It’s been a while since I’ve accepted an invitation for a speaking opportunity, but I’m particularly excited about this upcoming talk!
I have been invited to Wellesley College later this month and will be giving a presentation/lecture entitled “Asexuality and the LGBTQ+ Community: Past, Present, and Future.”
I will discuss asexual- and aromantic-spectrum inclusion in broader LGBTQIA communities, covering a brief history of the asexual movement, ace/aro participation in activist and support spaces, the controversies and benefits associated with ace/aro inclusion, how heteronormativity affects our communities, and the future of ace/aro-friendly activism, education, and media. Plus I will have some social time with Wellesley’s asexual/aromantic organization, the Wellesley Wildcards.
This event is on October 16, 2018, at about 4:30 on a Tuesday.
My talk will be similar in content to the presentation I gave at University of Minnesota Twin Cities, but I will be attempting to focus more on where we’ve come from, where we are now, and where we want to see ourselves in the future. I hope to record my talk in a similar capacity to share it with my YouTube channel. I’ll bring a couple copies of my book to look at, provide “Asexual Bingo” freebies to take, and hopefully have time to do questions and answers at the end.
I’ve got a new video for you here at the end of 2017 . . . and it’s about why you shouldn’t become a writer.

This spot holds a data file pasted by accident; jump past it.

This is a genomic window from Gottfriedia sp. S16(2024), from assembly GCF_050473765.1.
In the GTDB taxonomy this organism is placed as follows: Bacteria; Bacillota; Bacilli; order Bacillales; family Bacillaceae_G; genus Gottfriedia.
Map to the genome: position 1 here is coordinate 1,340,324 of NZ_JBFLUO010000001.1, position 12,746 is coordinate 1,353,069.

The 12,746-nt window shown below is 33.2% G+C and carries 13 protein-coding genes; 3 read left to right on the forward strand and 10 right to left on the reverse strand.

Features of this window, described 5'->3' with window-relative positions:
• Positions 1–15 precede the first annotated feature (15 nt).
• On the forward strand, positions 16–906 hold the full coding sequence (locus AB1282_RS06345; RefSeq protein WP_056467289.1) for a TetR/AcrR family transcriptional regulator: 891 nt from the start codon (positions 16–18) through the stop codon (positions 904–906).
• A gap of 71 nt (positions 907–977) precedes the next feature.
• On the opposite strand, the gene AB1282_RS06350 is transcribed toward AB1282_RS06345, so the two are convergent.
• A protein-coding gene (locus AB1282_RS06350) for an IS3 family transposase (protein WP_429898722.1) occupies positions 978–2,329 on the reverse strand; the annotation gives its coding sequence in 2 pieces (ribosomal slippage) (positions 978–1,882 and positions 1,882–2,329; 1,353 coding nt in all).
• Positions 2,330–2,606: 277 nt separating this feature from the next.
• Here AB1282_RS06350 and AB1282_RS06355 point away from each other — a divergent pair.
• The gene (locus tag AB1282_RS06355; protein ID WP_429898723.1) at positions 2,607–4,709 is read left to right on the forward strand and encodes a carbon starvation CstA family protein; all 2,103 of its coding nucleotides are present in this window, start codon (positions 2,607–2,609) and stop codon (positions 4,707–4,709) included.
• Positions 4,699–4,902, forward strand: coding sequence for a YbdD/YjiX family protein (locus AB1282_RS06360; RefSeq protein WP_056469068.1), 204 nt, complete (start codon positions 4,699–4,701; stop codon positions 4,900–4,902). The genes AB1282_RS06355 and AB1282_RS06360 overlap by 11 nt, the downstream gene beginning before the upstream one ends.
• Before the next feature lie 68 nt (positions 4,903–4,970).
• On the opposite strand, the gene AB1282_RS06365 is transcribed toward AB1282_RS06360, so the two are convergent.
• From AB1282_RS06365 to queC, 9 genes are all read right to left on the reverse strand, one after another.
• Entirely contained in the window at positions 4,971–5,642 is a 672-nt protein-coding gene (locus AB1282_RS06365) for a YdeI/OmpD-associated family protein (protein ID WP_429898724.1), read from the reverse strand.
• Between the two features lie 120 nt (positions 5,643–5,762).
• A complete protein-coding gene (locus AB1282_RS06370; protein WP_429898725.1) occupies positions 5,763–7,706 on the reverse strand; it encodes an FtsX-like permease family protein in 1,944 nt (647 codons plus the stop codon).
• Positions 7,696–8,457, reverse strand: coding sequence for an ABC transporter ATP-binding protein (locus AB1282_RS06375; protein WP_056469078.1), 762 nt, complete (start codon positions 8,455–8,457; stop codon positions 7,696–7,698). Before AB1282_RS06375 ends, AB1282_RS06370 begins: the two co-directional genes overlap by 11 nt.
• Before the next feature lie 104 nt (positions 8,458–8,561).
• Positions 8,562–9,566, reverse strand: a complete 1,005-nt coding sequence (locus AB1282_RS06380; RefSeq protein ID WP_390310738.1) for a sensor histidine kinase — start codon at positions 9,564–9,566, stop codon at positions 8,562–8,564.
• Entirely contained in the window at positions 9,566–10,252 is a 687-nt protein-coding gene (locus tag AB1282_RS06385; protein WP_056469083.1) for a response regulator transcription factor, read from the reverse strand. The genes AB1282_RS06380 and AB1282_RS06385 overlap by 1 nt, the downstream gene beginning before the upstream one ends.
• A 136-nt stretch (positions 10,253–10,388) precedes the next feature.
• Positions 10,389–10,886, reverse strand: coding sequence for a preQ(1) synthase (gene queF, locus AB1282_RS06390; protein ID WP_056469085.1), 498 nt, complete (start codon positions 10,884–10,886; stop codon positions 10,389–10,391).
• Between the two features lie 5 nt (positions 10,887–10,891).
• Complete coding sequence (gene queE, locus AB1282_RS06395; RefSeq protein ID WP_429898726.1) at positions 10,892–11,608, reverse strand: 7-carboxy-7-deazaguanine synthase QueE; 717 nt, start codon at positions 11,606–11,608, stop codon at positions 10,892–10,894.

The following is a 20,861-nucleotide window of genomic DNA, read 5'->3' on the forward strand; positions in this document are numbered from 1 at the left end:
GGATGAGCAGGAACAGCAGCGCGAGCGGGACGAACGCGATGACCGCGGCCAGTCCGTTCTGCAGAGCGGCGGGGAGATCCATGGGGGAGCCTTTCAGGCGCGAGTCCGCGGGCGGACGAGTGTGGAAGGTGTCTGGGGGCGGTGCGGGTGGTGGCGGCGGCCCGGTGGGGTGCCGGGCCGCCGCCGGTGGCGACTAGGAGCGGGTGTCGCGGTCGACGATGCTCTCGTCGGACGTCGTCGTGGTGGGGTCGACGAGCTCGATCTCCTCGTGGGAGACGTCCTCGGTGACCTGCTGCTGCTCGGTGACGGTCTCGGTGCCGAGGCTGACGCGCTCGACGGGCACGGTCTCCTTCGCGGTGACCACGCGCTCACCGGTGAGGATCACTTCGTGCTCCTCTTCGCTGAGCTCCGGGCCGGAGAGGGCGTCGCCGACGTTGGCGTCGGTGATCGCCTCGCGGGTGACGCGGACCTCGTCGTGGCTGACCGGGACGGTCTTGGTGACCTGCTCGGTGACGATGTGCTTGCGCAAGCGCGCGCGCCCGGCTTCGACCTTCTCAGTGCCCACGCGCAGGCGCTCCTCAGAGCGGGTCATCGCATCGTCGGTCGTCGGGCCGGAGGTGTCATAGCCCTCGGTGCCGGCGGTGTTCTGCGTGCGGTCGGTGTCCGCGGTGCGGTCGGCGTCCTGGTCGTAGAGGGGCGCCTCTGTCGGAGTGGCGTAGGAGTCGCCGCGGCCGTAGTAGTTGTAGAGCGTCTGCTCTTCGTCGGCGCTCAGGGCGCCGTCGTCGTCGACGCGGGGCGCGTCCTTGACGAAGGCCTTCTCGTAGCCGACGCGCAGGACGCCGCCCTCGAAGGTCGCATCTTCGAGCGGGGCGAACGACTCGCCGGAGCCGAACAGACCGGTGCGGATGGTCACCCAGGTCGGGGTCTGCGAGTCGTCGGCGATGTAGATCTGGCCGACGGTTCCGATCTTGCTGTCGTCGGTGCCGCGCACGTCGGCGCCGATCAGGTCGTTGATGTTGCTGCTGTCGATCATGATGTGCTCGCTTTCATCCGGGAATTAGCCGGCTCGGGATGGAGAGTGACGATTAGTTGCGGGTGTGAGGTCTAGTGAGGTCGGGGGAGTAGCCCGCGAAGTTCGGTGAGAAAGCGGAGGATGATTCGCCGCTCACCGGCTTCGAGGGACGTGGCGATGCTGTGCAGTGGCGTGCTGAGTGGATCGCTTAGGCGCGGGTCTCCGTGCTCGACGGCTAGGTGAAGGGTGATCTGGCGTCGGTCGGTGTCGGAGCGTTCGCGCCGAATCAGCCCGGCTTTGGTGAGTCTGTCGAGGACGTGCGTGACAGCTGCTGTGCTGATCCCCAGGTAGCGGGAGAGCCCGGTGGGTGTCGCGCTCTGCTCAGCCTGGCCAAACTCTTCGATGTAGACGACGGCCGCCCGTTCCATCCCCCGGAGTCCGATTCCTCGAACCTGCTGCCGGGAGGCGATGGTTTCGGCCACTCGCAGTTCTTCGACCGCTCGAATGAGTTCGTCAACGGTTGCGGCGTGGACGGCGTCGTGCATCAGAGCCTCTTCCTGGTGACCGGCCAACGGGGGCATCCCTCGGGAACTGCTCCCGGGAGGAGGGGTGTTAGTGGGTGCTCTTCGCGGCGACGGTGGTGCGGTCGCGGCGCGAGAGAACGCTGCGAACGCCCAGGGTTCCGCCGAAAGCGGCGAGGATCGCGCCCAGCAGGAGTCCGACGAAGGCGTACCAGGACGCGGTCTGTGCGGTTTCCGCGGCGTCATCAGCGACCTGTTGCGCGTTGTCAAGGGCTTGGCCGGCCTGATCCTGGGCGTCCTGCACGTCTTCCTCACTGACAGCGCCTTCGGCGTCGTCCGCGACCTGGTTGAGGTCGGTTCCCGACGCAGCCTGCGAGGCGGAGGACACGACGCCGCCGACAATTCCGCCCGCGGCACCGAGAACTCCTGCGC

In all seriousness? It’s not a discouraging video. It’s about five elements associated with writing that you’ll have to be able to handle (or learn to handle!) if you’re joining this weird wonderful world.
A topic near and dear to my heart: let’s talk about word count!
In this video, Julie Sondra on Appropriate Word Count, I give you information on what the expected word counts are (approximately) for different novel types, why this matters, and some tips on how to get your book to be longer or shorter depending on what you need.
Just thought I’d gather up 10 disparate myths I’ve heard all around here and there regarding various aspects of publishing and address them in a video. Have you heard these myths? Heard some of your own? Were surprised to hear what parts of them are false and which are based on truth?
Here’s a video about something uncomfortable: when authors from majority backgrounds create an excuse to write about their group as an oppressed minority.
It’s almost never a good idea to write a story with a premise like “what if men were oppressed?” or “what if black people enslaved white people?” Not only because people who write these stories tend to have an agenda and feel they’re being made irrelevant by greater equality in the world, but also because they tend not to truly understand those marginalization narratives well enough to write them convincingly. This video outlines some examples of story ideas that have done this and some thoughts on why it’s rarely advisable to do this.
My latest video offers perspectives on why it’s so important to collect your own observations directly when you’re researching for a book. Your take on the world is what makes your story something only you can write, so that research should be personal too!
I’ve seen too many people make excuses for why their stories aren’t “diverse,” so I made a video about why this is important and why authors should think really hard about why their stories lack diversity if they do.